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foreign policy and global economy

Archive for the tag “violence”

The US Legacy In Iraq: Violence, Sectarianism – And Elections

After 15 years of violence, insecurity and sectarianism following the US invasion of Iraq, finding cause for optimism can be a fool’s errand for Iraqi leaders. This week marks the 15-year anniversary of the start of the US invasion of Iraq, ostensibly to free Iraqis from tyranny and oppression. What came next is well known: With the toppling of dictator Saddam Hussein, the US unleashed a storm of killing and division that persists to this day.

Read Here – Al Jazeera

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Strongmen Are Weaker Than They Look

When Muammar al-Qaddafi came in from the cold in the mid-2000s, the “mad dog” of the Middle East embarked upon top-down reforms that were friendly to international markets, investors, the United States, and Europe. Although he became the subject of sympathetic profiles in major Western media outlets, those articles almost never emphasised the fact that the new Qaddafi continued to rule Libya as the old one did — with violence.

Read Here – Foreign Policy

The Fear Inside Us: Confronting Sri Lanka’s Past

Almost nine years after the end of the civil war, Sri Lanka is still grappling with its recent past. Many challenges remain unresolved and many of the physical, emotional and psychological wounds of war remain unhealed.

Read Here – Al Jazeera

10 Conflicts To Watch In 2018

The most ominous threats in 2018 — nuclear war on the Korean Peninsula and a spiralling confrontation pitting the United States and its allies against Iran — could both be aggravated by Trump’s actions, inactions, and idiosyncrasies. U.S. demands (in the North Korean case, denuclearisation; in Iran’s, unilateral renegotiation of the nuclear deal or Tehran’s regional retreat) are unrealistic without serious diplomatic engagement or reciprocal concessions.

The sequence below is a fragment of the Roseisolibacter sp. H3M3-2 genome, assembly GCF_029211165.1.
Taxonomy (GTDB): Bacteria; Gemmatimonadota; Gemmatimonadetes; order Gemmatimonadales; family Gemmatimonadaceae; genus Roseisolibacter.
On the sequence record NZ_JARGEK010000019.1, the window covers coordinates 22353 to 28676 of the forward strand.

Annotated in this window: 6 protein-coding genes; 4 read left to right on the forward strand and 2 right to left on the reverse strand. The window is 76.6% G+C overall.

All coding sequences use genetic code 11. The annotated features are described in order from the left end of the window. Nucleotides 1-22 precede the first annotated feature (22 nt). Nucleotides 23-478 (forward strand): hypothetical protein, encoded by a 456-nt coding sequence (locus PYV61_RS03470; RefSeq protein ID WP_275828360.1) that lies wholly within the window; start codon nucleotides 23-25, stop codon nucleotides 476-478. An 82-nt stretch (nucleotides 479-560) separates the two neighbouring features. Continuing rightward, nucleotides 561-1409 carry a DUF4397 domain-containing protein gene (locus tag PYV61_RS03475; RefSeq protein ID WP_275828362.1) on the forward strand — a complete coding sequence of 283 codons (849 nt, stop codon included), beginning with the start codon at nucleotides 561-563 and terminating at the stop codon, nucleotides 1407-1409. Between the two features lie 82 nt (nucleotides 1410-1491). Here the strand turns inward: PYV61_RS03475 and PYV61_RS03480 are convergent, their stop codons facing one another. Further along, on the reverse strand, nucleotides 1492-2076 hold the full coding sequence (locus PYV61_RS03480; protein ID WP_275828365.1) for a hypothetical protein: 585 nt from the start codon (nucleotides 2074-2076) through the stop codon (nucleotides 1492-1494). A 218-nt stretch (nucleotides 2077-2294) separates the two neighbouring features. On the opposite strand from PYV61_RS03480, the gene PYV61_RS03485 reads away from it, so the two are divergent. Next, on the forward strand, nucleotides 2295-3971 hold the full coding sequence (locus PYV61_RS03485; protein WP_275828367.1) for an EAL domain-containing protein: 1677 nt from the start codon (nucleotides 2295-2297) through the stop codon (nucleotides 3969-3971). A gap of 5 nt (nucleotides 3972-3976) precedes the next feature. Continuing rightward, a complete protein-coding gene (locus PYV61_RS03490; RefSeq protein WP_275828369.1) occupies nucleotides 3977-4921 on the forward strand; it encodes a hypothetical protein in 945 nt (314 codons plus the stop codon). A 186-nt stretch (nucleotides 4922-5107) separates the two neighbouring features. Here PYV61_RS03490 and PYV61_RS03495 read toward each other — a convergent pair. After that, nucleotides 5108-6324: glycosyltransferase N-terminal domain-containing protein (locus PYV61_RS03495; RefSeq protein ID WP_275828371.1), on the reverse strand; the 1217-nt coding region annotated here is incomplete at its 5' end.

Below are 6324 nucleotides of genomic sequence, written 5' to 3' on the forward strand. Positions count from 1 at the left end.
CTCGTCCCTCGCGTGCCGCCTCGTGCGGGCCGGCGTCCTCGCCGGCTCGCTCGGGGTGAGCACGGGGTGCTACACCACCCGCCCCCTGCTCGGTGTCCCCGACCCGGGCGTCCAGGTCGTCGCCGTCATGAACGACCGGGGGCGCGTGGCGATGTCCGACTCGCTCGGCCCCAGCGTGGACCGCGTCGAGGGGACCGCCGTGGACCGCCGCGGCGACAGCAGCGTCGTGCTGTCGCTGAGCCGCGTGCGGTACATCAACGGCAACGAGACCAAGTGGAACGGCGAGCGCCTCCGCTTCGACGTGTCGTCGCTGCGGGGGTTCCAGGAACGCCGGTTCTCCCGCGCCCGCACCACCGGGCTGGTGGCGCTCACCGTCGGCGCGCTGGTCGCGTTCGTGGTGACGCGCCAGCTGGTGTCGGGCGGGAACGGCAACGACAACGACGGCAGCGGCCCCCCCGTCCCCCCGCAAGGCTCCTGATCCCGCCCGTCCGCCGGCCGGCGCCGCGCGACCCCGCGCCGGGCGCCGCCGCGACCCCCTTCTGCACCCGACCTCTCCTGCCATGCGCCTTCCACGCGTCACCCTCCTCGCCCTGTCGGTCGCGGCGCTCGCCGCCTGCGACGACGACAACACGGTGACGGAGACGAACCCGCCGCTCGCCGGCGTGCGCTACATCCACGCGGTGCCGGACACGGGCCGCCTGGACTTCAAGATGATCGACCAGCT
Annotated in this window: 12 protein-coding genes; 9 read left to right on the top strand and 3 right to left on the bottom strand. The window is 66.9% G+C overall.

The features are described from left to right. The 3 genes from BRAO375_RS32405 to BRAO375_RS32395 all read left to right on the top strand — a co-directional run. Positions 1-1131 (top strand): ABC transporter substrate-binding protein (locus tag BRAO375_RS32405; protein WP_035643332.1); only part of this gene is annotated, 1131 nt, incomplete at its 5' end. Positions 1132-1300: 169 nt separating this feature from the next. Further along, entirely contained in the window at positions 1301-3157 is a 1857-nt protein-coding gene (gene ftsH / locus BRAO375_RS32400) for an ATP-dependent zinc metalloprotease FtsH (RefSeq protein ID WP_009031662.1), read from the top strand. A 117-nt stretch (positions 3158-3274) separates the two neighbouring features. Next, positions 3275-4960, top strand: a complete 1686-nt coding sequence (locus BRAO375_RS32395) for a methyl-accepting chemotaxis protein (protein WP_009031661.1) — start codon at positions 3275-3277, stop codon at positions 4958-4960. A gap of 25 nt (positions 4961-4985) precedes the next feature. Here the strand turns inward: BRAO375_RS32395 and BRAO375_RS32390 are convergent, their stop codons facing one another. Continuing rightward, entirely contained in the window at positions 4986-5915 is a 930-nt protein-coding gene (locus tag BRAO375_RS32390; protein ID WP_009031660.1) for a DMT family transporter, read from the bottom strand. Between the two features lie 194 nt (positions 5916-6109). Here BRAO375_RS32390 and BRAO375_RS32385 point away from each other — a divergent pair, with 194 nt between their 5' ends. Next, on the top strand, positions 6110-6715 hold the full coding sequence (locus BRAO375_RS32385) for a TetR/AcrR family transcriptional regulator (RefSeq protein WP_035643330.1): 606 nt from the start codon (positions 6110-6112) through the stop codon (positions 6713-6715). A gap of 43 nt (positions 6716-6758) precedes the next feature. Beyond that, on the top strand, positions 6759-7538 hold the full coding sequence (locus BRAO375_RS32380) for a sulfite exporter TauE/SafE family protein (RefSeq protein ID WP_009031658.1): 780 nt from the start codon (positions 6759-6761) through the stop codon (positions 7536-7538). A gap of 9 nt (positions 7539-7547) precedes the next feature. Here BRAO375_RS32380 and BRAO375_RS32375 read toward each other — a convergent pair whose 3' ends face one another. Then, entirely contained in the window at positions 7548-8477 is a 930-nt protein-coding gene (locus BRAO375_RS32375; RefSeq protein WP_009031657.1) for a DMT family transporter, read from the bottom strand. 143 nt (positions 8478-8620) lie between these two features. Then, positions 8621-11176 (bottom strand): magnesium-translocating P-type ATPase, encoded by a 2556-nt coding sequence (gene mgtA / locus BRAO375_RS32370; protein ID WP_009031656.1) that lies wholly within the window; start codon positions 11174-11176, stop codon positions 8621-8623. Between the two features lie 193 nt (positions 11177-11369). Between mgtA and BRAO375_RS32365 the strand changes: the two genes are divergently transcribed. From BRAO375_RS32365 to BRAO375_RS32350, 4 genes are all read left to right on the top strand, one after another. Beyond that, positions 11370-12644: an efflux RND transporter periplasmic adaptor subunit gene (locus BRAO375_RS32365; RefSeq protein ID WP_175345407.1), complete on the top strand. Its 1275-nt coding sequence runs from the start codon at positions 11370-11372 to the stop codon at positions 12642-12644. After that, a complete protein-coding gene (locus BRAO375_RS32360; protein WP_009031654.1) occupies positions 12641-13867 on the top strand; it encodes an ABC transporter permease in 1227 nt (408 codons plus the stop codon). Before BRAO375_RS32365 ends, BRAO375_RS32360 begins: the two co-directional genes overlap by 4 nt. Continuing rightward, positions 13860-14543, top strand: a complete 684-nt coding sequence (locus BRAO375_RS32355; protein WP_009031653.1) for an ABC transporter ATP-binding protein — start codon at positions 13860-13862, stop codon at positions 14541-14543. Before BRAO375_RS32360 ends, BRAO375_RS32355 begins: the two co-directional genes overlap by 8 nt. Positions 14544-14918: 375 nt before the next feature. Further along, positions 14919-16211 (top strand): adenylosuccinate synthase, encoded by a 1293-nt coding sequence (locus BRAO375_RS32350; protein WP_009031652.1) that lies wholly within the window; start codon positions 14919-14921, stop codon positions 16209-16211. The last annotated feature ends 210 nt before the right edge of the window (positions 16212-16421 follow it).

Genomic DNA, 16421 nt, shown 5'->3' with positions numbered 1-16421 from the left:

Read Here – International Crisis Group

Ten World Figures Who Died In 2017

Helmut Kohl (b. 1930) oversaw the reunification of Germany…Kohl’s tenure as chancellor—second in length only to that of Otto von Bismarck—ended in 1998 when the Social Democratic Party defeated the CDU. When Kohl passed, he was given an “EU state funeral,” a testament to his commitment not just to a united Germany, but to a united Europe as well.

Read Here – cfr.org

The Mullah-Military Takeover Of Pakistan

It might still be premature to read too much into former military dictator Gen (R) Pervez Musharraf talking about a political alliance with the Lashkar-e-Taiba (LeT) and its offshoot Jamaat-ud-Dawa (JuD). Not because these groups are officially banned in Pakistan, but because Musharraf is a largely irrelevant political entity these days. However, events of recent weeks suggest that the unlikely merger of the Musharraf-led “grand alliance of 23 political parties” with the Hafiz Saeed-led proscribed groups would perfectly symbolize the mullah-military takeover of Pakistan.

Read Here – The Diplomat

America Can’t Win The Drug War In Afghanistan

Indeed, the drug trade is a crucial part of Afghanistan’s economy, both in regions that the Afghan government controls and in Taliban-dominated regions. The Kabul government estimates that at least three million farmers make their living from that crop. In a desperately poor country, such income is often the difference between a decent lifestyle and destitution. U.S. leaders face a hopeless dilemma. If they press the government of President Ashraf Ghani to increase eradication efforts, then that move will alienate beleaguered farmers and drive them into the arms of the Taliban.

Read Here – The National Interest

Trump Recognises Jerusalem As Israeli Capital In U.S. Shift

President Donald Trump on Wednesday recognised Jerusalem as Israel’s capital and announced he would begin moving the U.S. embassy there, despite warnings from leaders across the globe that the move would undermine peace efforts and spark violence.

Read Here – Bloomberg

Also Read: A Guide to the Dispute Over Jerusalem and Israel’s Capital

GCC Summit Cut Short By A Day Amid Diplomatic Rift

A key regional summit of the six-nation Gulf Cooperation Council (GCC) countries has been cut short and will conclude on Tuesday instead of Wednesday, with all the delegates leaving Kuwait after a closed session. The Kuwait summit takes place exactly six months after three of the member states severed diplomatic and trade ties with Qatar.

Read Here – Al Jazeera

Also Read: UAE and Saudis form new partnership separate from GCC

Will The GCC Summit Resolve The Ongoing Crisis?

It remains unclear whether the upcoming Gulf Cooperation Council summit in Kuwait will have any positive effect on the ongoing fractures between Qatar and a number of Gulf states, analysts say, as the regional body gears into a symbolic rather than functional role.

Read Here – Al Jazeera

Also Read: What Is The GCC

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